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The recent public debate over taxes has tended to focus on the tax rates faced by the highest earners. But it might come as a surprise to many that the highest effective marginal tax rates are found not at the top of the income distribution, but at the bottom. This occurs as a result of policymakers’ attempts to make programs progressive by phasing out government benefits – such as the Earned Income Tax Credit (EITC), the child tax credit, and Medicaid – as an individual’s income increases. The reduction of these benefits with income has the same economic effect as imposing a tax on the additional income.
Phase-outs out of government benefits are well-intentioned: they aim to ensure that the rich do not benefit from programs intended for the poor and middle-class. However, they result in a complex, nontransparent tax and transfer system that punishes work and traps many low-income families in poverty.
Reform should aim to provide support for needy Americans while preserving work incentives. Rather than attempting to achieve progressivity in every single government program, we should focus on the overall level of redistribution in the system.
Consider the Williams family, a married couple with two children living in Brewster County, Texas. They pay rent of $500 per month, and their only asset is a car worth $1,200. Mr. Williams works for 40 hours per week and earns the minimum wage of $7.25 per hour. Mrs. Williams also earns the minimum wage, but works for only 15 hours per week. Suppose Mrs. Williams is considering increasing her weekly hours to 20. According to the Urban Institute’s Net Income Change Calculator, this change would raise the family’s pre-tax monthly earnings by $157, from $1,727 to $1,884.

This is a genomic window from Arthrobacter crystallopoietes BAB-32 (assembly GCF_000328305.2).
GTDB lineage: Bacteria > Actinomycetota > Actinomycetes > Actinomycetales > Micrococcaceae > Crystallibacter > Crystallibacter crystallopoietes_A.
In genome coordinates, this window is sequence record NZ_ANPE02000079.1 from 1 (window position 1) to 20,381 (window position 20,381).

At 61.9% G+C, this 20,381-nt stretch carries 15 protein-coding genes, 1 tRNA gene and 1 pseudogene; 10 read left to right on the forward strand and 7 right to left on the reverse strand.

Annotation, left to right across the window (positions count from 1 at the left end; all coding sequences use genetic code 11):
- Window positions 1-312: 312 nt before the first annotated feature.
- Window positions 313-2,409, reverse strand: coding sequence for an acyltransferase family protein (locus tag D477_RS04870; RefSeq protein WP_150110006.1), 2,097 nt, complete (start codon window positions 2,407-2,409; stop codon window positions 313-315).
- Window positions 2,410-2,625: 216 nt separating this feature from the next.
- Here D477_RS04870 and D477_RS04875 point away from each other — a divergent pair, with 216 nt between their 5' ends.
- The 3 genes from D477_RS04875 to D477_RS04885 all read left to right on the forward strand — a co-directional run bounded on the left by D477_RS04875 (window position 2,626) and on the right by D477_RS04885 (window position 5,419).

However, as a result of the higher income, the Williams’ federal income tax refund would go down by $19 per month, mainly as a result of the phase-out of the EITC. Mrs. Williams would also pay an additional $12 per month in payroll taxes. Finally, the family would lose an additional $44 per month in nutrition assistance and housing subsidies. Thus, the net increase in the family’s income is only $82, giving rise to a marginal tax rate of ($157-$82)/$157 = 48 percent. Mrs. Williams will only increase her weekly hours if the $82 she earns from her work is greater than the personal cost – including any additional child care required – of working.
This example is not unusual. If anything it understates effective marginal tax rates for low income workers. Eugene Steuerle of the Urban Institute shows that low income individuals often face effective marginal tax rates that reach levels above 80%. Greg Mankiw of Harvard University points to evidence showing that these rates can even exceed 100% over some ranges of income.
With such a low payoff from working, it is not surprising that many individuals from low-income families decide to leave the labor force. These strong disincentives for work are often described as poverty traps.